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Block 4 in Chile
Professor Andreea Marinescu, Program Director
Spaces of Memory in Post-Dictatorship Chile. This study-abroad course will examine how the urban space of Santiago, Chile bears the visual marks of its recent history. We will explore the traces left on the city by President Allende’s democratic government (1970-1973), Pinochet’s military dictatorship (1973-1990), and how these visible (and invisible) material elements have shaped the discourses of memory during the transition to democracy. Through Santiago’s public monuments and private spaces, we will explore how multiple constituencies have sought to come to terms with the trauma of the dictatorship. Some of the questions we will ask are: How do spaces shape our relationship to the past? What are the implications of an officially sanctioned Memory Museum? How can a society fight the reification of memory and yet find avenues to commemorate loss?
In Santiago we will visit the following sites: The Moneda Palace (the Presidential palace, bombed in September 11, 1973); The National Stadium (which functioned as a detention camp the first few months after the military coup); Villa Grimaldi (former torture and detention center of the Chilean Secret Service, now a Park for Peace); Londres 38 (former torture house in the center of Santiago, now maintained by the families of those imprisoned there); the Salvador Allende Museum of Solidarity; Pinochet’s former residence, which is now a museum; the Vicaría de la Solidaridad (the Catholic Church center that gave refuge to the victims of the dictatorship); and the recently opened Memory and Human Rights Museum (2010).
The course readings and the films will be associated with each of these sites. For example, in preparation for the visit to the National Stadium we would watch the documentary National Stadium, which deals with the recuperation of political memory through testimonies of those who were detained there in 1973. In this way the students will be able to experience how cultural productions are informed by and inform the spaces they represent. Prerequisites: SP306 AND COI; limit: 12 students. 1 unit
Summer in Spain
May through July, based in Salamanca, Spain
Elementary Spanish in Spain (SP111)is designed for students with less than one year of high school Spanish and focuses on providing students with the necessary skills to navigate through daily life in Spain. Intensive grammar will be taught and practiced with an emphasis on listening, speaking, reading, and writing exercises. There will be weekly exams as well as a midterm and final. Consent of instructor is required.
Intermediate Spanish in Spain (SP211) will be an intensive review of Spanish grammar with an emphasis on both oral and written application of verb forms, vocabulary and syntax development, as well as improved reading skills. Students taking SP211 must have taken SP101 or equivalent. Consent of Instructor and SP201 or equivalent is required.
Cultural Context, Oral Expression (SP305) is designed for students who have completed intermediate Spanish or equivalent work. The course includes advanced composition and conversation practice through the study of literary and cultural texts, movies, and cultural activities of the Spanish-speaking world. Critical Analysis (SP306) continues the acquisition of the Spanish language and trains students in the most important methods of critical analysis through readings in different genres. Consent of Instructor and SP201 or equivalent is required.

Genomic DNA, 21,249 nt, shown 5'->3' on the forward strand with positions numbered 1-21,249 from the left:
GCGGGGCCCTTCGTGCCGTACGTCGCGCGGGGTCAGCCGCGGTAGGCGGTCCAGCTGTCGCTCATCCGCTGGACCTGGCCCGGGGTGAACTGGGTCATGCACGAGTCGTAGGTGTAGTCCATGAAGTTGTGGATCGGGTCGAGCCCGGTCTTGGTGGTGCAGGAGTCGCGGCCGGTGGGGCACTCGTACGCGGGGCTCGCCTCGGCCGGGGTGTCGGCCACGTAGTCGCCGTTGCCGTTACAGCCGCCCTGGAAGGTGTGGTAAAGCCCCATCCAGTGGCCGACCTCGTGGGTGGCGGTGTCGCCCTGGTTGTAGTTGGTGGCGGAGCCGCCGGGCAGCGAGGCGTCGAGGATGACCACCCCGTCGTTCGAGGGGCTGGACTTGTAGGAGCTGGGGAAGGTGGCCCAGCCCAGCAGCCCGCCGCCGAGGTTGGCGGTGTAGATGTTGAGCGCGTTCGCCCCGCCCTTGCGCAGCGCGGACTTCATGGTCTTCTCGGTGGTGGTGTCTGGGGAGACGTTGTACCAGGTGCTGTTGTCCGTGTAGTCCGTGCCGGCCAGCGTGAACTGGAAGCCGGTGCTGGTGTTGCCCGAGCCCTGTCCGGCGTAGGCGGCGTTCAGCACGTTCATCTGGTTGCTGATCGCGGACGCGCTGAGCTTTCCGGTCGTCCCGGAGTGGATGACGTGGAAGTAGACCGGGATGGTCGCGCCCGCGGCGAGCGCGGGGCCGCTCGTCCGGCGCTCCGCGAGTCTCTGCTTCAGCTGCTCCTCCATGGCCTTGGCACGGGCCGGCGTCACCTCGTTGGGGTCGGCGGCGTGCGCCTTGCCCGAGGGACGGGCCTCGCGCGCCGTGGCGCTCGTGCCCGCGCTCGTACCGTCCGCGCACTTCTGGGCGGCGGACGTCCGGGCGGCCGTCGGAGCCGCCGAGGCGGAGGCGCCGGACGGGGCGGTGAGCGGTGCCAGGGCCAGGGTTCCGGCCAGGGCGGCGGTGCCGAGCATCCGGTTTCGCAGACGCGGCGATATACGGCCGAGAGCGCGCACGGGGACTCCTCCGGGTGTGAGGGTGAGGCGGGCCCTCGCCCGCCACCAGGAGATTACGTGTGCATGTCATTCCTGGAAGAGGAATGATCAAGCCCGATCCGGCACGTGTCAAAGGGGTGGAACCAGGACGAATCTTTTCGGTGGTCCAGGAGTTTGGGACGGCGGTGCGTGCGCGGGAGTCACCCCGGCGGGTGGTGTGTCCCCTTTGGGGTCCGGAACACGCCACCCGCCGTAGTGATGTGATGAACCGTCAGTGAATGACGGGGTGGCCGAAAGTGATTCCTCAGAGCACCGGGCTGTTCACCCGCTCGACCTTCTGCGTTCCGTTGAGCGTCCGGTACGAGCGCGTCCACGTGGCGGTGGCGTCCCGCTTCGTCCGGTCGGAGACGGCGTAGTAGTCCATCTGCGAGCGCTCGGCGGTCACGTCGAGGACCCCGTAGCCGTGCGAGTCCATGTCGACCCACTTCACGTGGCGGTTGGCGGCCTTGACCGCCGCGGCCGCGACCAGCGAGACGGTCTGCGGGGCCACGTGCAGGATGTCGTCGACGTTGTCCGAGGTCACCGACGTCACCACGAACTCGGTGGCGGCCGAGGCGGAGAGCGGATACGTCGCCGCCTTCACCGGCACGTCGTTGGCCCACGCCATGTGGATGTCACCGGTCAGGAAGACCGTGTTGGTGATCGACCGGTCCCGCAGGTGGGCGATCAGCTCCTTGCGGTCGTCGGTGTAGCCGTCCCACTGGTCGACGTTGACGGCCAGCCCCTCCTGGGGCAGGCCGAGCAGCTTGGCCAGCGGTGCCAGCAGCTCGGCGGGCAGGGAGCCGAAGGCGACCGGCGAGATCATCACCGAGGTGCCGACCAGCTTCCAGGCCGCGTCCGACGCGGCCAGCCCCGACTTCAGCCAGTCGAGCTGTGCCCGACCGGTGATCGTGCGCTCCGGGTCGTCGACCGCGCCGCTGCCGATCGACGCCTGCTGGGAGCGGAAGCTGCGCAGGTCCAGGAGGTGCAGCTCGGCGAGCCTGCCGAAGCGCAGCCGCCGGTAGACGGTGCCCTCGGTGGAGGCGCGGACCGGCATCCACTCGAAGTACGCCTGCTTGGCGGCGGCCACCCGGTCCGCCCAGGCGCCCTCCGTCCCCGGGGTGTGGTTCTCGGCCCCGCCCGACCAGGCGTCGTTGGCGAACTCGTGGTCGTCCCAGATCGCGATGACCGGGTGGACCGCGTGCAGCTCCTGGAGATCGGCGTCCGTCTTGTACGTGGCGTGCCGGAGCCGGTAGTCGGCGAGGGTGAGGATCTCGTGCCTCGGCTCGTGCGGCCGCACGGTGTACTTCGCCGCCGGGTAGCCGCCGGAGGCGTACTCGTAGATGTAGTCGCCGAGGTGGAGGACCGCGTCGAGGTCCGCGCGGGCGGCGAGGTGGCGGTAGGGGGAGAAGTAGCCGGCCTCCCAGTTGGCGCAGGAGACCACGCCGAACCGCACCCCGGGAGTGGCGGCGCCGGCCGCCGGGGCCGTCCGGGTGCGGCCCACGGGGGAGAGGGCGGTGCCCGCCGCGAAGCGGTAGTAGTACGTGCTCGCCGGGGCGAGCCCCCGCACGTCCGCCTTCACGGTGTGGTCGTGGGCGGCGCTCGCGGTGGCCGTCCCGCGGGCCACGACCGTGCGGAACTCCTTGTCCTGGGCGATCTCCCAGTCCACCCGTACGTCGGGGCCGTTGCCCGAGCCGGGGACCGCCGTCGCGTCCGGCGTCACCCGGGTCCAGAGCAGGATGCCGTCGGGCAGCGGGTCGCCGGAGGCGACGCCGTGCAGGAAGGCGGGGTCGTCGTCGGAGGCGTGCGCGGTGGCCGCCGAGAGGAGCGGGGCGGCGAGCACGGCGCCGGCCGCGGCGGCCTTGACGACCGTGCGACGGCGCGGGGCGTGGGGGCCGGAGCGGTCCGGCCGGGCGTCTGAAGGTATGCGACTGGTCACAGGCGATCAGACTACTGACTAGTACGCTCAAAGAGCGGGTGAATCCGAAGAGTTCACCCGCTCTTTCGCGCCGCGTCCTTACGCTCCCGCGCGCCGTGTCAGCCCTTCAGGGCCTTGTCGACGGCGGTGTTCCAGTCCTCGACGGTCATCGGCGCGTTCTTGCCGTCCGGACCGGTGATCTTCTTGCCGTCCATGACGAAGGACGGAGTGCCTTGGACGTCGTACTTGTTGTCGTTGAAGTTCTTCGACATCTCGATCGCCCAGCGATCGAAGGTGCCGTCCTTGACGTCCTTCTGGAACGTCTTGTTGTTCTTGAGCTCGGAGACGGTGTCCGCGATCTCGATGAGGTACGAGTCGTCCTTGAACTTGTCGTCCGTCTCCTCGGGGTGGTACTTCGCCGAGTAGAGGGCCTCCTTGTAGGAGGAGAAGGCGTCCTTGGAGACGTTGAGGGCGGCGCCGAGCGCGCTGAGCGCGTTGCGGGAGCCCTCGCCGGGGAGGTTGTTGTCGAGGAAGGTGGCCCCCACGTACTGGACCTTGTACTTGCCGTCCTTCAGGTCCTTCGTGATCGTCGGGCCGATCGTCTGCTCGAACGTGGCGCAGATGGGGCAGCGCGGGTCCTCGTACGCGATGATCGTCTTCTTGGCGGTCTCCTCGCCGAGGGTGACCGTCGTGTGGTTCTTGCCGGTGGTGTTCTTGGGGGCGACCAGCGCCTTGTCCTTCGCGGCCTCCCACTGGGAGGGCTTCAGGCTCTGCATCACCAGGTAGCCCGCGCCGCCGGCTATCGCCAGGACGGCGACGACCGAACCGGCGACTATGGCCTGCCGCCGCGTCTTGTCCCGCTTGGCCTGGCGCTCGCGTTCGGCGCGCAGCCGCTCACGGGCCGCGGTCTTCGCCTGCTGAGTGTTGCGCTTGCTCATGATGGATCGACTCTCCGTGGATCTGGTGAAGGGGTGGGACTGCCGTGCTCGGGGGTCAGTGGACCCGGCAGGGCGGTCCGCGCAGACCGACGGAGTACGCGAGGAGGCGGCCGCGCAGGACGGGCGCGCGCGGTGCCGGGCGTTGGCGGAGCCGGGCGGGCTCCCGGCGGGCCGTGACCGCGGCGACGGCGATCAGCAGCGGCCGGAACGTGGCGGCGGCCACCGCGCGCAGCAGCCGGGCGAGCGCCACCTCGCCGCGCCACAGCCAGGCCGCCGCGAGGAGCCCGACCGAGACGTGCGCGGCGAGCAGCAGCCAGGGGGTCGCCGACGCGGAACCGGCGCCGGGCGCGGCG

Semester in Mexico (not offered 2013-2014)
The Mexico program is in Oaxaca and is a combination of two blocks that earn credit in the Spanish Department, taught by professors from Colorado College, and another two-block course taken in any of the three divisions (humanities, social sciences, or natural sciences) at the Universidad Mesoamericana in Oaxaca, which are guaranteed Colorado College credits. A particular attraction is a week spent in Cuernavaca, where students visit the famous Cortes Museum and take field trips to Taxco, Mexico City, with its Museum of Anthropology and Pyramids, and Xochixalco. Major and minor students with financial need may apply for department funds.
The minor is based on participation in the four-block fall semester in Mexico. Students on campus must take 5 units from the following AN211, EC337, EC402 (when topic is appropriate) HY 115, 253, 335, PS338, SO234, SP201, 305, 307, 335. The Integrative Experience: Students write a paper in which they relate the field experience in Mexico to a course taken on campus. Note of Explanation for students on the program in Mexico: the Mexico Program, will always include a least one course outside the Romance Languages, usually in the Social Sciences.
Length of the program: four blocks with an Orientation half block
Enrollment: 15 students
Eligibility: Spanish 201 or equivalent, sophomores and juniors.
Credit: 4.5 units.
Application deadline: To be determined
Campus advisors: Members of Spanish Department.
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